Guardians of Scotland
Guardians of Scotland
An online history course on the First Scottish War of Independence. At your own pace the booklets take 2-4+ hours/ week over 6 weeks. From 6th January - 16th February 2018. No prior experience needed.
- Explore the stories of William Wallace, Robert the Bruce and the Good Sir James Douglas.
- Evaluate original sources and draw your own conclusions.
- Track and consider your understanding of major themes and events.
The course includes:
- A weekly journal with a narrative history, timelines, sources and activities.
- A Facebook page with regular posts of articles, images, original sources and multimedia.
- A guided discussion each weekend. (Sundays: 9 pm and Midnight GMT for an hour each).
There are no tests, papers or assessments, but each booklet includes some quick, optional activities such as investigating a particular original source or evaluating a historical character. By working through the course you can expect the following outcomes:
- A clear, evidence-based understanding of events at the time.
- Experience in working with a wide range of primary and secondary sources.
- Awareness of how to go about building evidence-based historical narratives.
- Familiarity with the options for using multimedia to promote history/ historical narratives.
- Plenty of approaches to continuing your historical research.
Posts/ threads are open at any time, so Sunday meet-ups are also entirely optional.
Guide: David Morrison MA (Hons), BSc (Psych) Open (Hons), Dip Lib, MCLIP, MBPsS, FHEA.
Experience: 20 years lecturing with the Open University - I'm on a LOA this year to try out a few projects of my own.
Guardians of Scotland starts with the early conflict when William Wallace and Sir Andrew Murray/ de Moray were to the fore. However, the fighting lasted for over 30 years and events become driven by Robert I or ‘The Bruce’ and his aide Sir James Douglas.
Participants will follow a thorough review of events during the conflict, while using a range of methods to investigating core issues and understandings about the period. The content is suitable for beginners and enthusiasts.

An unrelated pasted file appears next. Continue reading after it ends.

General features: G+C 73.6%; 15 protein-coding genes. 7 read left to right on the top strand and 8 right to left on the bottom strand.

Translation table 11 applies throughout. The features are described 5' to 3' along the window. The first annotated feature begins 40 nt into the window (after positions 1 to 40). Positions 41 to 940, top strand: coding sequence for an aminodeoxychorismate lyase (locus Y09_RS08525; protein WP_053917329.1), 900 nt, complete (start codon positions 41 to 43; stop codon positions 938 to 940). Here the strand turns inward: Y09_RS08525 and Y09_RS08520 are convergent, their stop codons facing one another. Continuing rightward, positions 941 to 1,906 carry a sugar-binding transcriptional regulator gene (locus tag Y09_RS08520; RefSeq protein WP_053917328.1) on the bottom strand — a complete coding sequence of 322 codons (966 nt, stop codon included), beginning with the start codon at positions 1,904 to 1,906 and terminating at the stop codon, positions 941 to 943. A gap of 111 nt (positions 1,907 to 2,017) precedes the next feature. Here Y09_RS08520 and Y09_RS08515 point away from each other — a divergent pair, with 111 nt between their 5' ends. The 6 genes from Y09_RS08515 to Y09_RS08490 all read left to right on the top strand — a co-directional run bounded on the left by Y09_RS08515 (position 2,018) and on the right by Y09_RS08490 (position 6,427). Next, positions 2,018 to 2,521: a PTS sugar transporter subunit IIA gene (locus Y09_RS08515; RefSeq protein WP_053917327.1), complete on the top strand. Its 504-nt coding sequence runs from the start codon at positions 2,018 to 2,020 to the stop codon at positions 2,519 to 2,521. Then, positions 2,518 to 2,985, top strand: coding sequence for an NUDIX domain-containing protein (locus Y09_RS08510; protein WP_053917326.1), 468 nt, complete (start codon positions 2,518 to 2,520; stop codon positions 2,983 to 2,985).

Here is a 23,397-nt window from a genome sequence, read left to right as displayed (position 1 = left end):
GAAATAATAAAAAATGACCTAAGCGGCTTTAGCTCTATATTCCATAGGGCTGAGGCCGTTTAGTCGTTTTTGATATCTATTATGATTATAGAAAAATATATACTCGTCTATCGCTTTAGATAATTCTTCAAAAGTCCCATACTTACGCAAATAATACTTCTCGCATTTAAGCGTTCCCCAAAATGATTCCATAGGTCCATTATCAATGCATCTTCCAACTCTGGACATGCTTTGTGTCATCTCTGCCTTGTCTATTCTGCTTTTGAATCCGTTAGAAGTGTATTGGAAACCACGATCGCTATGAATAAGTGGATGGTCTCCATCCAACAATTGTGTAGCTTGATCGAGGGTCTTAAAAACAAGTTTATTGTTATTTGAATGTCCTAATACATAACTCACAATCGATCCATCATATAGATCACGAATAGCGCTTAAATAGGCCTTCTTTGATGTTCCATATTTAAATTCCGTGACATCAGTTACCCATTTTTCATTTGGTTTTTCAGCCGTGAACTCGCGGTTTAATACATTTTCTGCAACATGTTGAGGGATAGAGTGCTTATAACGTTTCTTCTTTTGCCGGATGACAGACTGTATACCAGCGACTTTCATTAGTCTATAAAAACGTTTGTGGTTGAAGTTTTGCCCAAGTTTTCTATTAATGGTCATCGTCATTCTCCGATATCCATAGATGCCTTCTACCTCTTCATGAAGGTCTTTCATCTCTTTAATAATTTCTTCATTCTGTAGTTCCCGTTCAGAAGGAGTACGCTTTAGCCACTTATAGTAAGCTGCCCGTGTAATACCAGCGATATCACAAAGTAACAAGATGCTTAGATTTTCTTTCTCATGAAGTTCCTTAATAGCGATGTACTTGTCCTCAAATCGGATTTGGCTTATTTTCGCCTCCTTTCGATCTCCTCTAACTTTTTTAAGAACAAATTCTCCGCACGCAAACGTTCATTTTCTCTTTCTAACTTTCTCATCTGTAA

The suggested 2-4+ hours is sufficient to explore the PDF booklets and to scan through linked sites and media. However, by accessing a wide variety of archives and sources the course also opens up a route into much further investigation of the whole period.
PART 1 - THE ROAD TO BANNOCKBURN
- The Maid of Norway
This section covers events leading up to and including the start of the war, largely involving Wallace and de Moray.
- Robert I of Scotland
The conflict between Robert the Bruce and Edward I of England is discussed and Robert the Bruce is crowned as King of Scotland.
- The Dragon Banner
Edward I unleashes a campaign to defeat Bruce and to control Scotland.
- Capture the Castles
Robert I and James Douglas lead the Scottish fightback against Edward I's forces.
- The Battle of Bannockburn
PART 2 - THE SCOTTISH CRUSADE
- Talk of Templars
Reconsidering and evaluating Bannockburn and the events that followed.
- Lord of the Marches
The Good Sir James Douglas' guerrilla campaign.
- The Sow
The Seige of Berwick and related events
The Scots' Victory
- The Castle of the Stars
The Good Sir James sets off to take King Robert's heart on crusade.
- The Scottish Crusade
- The role of the Scottish Church within the conflict.
There are a few adjustments or improvements following from the Jacobites course such as:
- Links to locations within the text, as a sort of on-the-spot map/ gazetteer.
- A ‘lively’, events-driven narrative with investigations of parts of the narrative slotted in.
- In addition to the journal and the Facebook - web pages, (with password). This seems a good way to take pieces of 3D, castle cutaways and film clips aside for discussion alongside weekly themes. I kind of felt these could get a bit left behind among posts on Facebook.
Themes/ discussion topics under preparation include:
- The Medieval Arms Trade
- The Crusades
- Women participating in the War
- The ‘Celtic’ Church
- Material culture
- Myth and Sovereignty
I asked how things were going during the Jacobites course and these were among the replies:
"Thanks for all the incredible work you've done for this course."
"I also must say, what fantastic work you've put into this. I do my own presentations, so I know have long it takes."
"Finding time to devote to this is tricky at this time of year but I have put a line through a couple of days next week to really immerse myself. Fantastic work David which is now becoming a major reference work."
"Really enjoying this and you're doing a fantastic piece of work for us."
"Thank you David. I enjoyed learning about the history of Scotland."
"Thank you for the magnificent course. I‘ve learned a lot."
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